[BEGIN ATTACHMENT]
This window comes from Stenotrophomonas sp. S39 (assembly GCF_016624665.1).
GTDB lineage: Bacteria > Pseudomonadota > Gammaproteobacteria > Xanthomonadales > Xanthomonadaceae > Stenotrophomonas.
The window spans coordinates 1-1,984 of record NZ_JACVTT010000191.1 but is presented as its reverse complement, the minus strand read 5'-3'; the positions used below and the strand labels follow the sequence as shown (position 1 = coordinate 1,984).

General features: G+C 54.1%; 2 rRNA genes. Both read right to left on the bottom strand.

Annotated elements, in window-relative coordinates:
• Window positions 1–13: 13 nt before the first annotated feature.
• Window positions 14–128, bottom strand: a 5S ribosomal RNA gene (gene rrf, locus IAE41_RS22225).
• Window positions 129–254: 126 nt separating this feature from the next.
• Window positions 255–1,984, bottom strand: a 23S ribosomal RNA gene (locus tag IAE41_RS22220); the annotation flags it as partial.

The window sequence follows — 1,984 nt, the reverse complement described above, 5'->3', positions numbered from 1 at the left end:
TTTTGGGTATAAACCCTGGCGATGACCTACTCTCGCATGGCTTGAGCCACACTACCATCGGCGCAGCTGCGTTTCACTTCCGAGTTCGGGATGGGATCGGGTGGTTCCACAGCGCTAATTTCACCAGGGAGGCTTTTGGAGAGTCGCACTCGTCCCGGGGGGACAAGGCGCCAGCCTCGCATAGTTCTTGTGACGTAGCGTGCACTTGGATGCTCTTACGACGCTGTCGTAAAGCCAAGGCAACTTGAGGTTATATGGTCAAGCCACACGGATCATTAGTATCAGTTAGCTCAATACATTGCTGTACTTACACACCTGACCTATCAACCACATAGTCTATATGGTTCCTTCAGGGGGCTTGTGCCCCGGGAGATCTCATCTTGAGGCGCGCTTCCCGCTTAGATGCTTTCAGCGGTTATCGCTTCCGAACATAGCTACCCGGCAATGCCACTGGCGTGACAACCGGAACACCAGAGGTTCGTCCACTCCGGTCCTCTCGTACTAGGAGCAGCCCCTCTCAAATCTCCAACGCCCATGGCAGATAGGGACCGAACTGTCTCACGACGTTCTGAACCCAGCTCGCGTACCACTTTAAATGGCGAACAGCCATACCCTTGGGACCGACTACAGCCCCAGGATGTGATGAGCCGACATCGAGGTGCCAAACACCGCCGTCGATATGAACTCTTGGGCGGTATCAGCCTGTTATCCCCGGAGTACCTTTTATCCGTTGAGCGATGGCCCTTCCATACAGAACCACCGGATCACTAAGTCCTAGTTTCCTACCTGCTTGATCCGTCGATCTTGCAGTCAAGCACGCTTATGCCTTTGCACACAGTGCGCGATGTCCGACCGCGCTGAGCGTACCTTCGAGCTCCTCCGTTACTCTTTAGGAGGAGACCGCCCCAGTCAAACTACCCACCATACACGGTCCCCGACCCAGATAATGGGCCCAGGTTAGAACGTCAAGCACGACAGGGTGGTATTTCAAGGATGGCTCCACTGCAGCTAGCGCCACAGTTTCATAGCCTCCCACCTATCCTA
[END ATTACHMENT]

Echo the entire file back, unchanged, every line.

This window comes from Stenotrophomonas sp. S39 (assembly GCF_016624665.1).
GTDB lineage: Bacteria > Pseudomonadota > Gammaproteobacteria > Xanthomonadales > Xanthomonadaceae > Stenotrophomonas.
The window spans coordinates 1-1,984 of record NZ_JACVTT010000191.1 but is presented as its reverse complement, the minus strand read 5'-3'; the positions used below and the strand labels follow the sequence as shown (position 1 = coordinate 1,984).

General features: G+C 54.1%; 2 rRNA genes. Both read right to left on the bottom strand.

Annotated elements, in window-relative coordinates:
• Window positions 1–13: 13 nt before the first annotated feature.
• Window positions 14–128, bottom strand: a 5S ribosomal RNA gene (gene rrf, locus IAE41_RS22225).
• Window positions 129–254: 126 nt separating this feature from the next.
• Window positions 255–1,984, bottom strand: a 23S ribosomal RNA gene (locus tag IAE41_RS22220); the annotation flags it as partial.

The window sequence follows — 1,984 nt, the reverse complement described above, 5'->3', positions numbered from 1 at the left end:
TTTTGGGTATAAACCCTGGCGATGACCTACTCTCGCATGGCTTGAGCCACACTACCATCGGCGCAGCTGCGTTTCACTTCCGAGTTCGGGATGGGATCGGGTGGTTCCACAGCGCTAATTTCACCAGGGAGGCTTTTGGAGAGTCGCACTCGTCCCGGGGGGACAAGGCGCCAGCCTCGCATAGTTCTTGTGACGTAGCGTGCACTTGGATGCTCTTACGACGCTGTCGTAAAGCCAAGGCAACTTGAGGTTATATGGTCAAGCCACACGGATCATTAGTATCAGTTAGCTCAATACATTGCTGTACTTACACACCTGACCTATCAACCACATAGTCTATATGGTTCCTTCAGGGGGCTTGTGCCCCGGGAGATCTCATCTTGAGGCGCGCTTCCCGCTTAGATGCTTTCAGCGGTTATCGCTTCCGAACATAGCTACCCGGCAATGCCACTGGCGTGACAACCGGAACACCAGAGGTTCGTCCACTCCGGTCCTCTCGTACTAGGAGCAGCCCCTCTCAAATCTCCAACGCCCATGGCAGATAGGGACCGAACTGTCTCACGACGTTCTGAACCCAGCTCGCGTACCACTTTAAATGGCGAACAGCCATACCCTTGGGACCGACTACAGCCCCAGGATGTGATGAGCCGACATCGAGGTGCCAAACACCGCCGTCGATATGAACTCTTGGGCGGTATCAGCCTGTTATCCCCGGAGTACCTTTTATCCGTTGAGCGATGGCCCTTCCATACAGAACCACCGGATCACTAAGTCCTAGTTTCCTACCTGCTTGATCCGTCGATCTTGCAGTCAAGCACGCTTATGCCTTTGCACACAGTGCGCGATGTCCGACCGCGCTGAGCGTACCTTCGAGCTCCTCCGTTACTCTTTAGGAGGAGACCGCCCCAGTCAAACTACCCACCATACACGGTCCCCGACCCAGATAATGGGCCCAGGTTAGAACGTCAAGCACGACAGGGTGGTATTTCAAGGATGGCTCCACTGCAGCTAGCGCCACAGTTTCATAGCCTCCCACCTATCCTA